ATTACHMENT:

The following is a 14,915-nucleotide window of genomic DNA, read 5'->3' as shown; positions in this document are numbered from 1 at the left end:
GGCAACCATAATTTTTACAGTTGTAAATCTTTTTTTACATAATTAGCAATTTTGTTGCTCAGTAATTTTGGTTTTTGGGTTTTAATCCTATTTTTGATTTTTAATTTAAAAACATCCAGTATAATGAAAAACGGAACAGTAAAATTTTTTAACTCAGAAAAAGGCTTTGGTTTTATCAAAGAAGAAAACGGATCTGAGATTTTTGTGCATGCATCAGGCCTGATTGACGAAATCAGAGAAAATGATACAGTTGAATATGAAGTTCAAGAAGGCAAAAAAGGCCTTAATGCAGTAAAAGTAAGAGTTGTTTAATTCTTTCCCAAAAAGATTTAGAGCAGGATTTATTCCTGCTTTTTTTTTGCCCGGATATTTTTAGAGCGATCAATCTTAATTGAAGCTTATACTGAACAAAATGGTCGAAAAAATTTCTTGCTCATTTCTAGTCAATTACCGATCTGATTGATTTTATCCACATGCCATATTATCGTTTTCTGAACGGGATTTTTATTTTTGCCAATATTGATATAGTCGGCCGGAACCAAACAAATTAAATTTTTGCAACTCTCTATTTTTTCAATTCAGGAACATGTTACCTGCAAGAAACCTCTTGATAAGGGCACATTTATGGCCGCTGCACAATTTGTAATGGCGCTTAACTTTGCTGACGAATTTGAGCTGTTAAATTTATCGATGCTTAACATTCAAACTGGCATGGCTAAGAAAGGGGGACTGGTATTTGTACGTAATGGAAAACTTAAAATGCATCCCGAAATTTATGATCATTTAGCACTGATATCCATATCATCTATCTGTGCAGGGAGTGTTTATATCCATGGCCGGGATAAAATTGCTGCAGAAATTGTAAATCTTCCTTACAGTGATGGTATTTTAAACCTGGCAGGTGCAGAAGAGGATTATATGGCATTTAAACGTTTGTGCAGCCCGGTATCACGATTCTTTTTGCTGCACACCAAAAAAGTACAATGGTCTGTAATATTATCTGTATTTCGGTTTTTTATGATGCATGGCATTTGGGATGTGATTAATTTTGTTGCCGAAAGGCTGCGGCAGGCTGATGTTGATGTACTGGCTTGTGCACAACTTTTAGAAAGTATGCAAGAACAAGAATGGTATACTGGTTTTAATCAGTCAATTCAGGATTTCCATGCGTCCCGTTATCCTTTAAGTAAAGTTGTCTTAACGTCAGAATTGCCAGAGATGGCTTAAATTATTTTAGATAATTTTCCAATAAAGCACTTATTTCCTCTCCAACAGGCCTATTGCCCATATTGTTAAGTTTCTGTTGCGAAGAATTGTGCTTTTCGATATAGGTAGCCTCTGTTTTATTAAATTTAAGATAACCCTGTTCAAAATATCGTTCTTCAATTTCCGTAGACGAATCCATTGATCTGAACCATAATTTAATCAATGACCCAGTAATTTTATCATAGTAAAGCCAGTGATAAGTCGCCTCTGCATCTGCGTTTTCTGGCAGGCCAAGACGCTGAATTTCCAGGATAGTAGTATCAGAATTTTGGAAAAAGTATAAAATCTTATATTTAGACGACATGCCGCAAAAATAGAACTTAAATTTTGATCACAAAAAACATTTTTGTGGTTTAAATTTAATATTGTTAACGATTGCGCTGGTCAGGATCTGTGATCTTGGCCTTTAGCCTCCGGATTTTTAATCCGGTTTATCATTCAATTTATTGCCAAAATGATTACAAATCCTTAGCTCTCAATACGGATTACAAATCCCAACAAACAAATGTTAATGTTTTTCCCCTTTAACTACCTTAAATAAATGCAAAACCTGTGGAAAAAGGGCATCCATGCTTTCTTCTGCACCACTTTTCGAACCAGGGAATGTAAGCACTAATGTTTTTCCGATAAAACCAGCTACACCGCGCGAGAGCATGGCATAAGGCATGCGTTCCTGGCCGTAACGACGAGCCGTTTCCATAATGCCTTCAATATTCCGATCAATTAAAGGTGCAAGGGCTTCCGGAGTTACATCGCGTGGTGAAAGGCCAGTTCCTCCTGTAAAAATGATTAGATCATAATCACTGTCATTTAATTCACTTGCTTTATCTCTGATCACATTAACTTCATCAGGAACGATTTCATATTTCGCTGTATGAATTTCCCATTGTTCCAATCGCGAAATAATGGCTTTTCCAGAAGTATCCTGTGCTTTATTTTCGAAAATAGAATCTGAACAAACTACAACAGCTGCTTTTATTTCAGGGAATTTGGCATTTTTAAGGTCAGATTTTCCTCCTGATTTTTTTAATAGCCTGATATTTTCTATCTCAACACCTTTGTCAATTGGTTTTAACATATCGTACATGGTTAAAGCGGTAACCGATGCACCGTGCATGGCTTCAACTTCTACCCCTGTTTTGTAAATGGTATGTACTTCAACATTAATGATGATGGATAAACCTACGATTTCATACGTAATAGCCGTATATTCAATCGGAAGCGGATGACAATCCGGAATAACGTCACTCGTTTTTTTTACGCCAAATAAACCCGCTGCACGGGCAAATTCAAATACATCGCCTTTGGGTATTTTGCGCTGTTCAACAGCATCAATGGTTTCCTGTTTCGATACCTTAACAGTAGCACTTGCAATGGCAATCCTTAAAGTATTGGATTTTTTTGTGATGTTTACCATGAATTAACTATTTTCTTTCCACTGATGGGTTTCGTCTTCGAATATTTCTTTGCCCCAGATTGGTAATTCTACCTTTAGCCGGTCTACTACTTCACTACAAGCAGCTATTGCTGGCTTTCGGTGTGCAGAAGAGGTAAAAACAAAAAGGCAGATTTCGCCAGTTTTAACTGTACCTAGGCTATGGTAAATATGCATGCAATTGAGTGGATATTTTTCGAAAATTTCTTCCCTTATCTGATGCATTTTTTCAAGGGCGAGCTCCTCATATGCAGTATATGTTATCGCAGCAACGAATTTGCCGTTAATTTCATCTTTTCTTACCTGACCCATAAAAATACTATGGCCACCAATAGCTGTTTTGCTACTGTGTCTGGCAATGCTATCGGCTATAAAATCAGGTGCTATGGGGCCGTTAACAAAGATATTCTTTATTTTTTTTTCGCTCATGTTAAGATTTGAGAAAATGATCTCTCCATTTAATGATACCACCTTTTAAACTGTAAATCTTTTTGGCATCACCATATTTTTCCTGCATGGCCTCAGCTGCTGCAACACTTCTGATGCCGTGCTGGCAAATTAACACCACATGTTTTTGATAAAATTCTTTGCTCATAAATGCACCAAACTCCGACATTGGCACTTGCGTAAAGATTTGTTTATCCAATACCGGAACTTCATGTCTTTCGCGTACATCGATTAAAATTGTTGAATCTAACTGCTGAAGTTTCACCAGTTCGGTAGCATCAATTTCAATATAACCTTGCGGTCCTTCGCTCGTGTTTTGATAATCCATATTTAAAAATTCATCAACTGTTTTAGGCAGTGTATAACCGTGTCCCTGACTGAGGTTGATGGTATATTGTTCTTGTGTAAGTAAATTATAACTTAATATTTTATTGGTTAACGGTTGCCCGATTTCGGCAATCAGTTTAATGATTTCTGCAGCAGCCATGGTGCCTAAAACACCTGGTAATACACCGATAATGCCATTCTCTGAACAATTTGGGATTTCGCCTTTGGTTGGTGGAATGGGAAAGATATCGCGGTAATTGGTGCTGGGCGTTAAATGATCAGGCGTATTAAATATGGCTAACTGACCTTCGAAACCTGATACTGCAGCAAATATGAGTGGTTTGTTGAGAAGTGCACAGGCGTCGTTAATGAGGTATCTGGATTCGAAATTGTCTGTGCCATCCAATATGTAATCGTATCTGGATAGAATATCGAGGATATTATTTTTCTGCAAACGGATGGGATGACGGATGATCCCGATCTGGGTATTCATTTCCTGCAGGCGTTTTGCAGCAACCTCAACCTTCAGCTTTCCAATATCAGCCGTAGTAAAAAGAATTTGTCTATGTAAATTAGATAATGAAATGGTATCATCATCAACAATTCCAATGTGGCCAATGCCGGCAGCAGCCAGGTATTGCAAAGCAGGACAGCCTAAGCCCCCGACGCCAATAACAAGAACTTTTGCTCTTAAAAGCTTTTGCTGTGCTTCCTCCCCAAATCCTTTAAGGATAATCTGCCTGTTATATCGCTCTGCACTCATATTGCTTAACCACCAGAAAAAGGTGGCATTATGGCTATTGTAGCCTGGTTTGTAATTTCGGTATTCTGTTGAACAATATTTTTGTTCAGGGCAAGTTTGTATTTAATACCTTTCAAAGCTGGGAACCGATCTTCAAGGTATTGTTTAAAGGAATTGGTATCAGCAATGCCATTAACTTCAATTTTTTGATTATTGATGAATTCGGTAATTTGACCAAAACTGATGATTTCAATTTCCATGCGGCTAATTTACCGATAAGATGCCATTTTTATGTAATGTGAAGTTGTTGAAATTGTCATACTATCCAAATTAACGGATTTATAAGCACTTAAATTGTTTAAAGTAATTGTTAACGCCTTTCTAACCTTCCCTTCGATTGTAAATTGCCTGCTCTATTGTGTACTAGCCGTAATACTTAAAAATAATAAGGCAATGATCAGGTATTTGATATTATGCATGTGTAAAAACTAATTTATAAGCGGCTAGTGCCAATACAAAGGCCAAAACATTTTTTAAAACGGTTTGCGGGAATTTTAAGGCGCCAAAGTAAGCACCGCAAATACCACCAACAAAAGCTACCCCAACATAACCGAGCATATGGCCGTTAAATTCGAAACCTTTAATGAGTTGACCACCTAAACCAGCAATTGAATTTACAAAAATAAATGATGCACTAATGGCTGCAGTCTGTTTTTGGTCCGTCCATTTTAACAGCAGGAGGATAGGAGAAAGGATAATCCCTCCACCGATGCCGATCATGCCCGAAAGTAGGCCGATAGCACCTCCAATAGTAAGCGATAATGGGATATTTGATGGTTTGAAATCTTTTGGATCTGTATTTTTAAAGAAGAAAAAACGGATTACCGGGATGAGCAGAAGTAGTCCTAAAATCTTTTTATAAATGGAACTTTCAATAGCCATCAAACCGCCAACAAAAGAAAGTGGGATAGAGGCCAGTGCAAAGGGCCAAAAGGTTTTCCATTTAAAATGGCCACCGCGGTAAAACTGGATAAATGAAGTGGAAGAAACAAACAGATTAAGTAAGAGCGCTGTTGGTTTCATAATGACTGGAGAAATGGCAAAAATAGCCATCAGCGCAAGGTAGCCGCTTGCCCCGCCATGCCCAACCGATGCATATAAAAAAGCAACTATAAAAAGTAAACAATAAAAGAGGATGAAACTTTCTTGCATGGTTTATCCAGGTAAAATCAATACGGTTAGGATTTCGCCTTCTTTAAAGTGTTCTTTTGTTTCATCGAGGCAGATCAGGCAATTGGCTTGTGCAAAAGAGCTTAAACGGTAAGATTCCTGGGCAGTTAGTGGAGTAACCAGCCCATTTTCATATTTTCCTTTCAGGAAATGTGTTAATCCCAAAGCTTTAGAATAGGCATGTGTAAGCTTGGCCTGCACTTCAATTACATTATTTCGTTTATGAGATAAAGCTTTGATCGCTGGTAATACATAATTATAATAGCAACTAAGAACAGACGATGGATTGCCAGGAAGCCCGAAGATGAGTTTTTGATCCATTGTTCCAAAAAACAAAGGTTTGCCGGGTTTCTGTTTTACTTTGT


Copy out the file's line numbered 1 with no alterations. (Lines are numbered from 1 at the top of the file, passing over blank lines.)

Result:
The following is a 14,915-nucleotide window of genomic DNA, read 5'->3' as shown; positions in this document are numbered from 1 at the left end: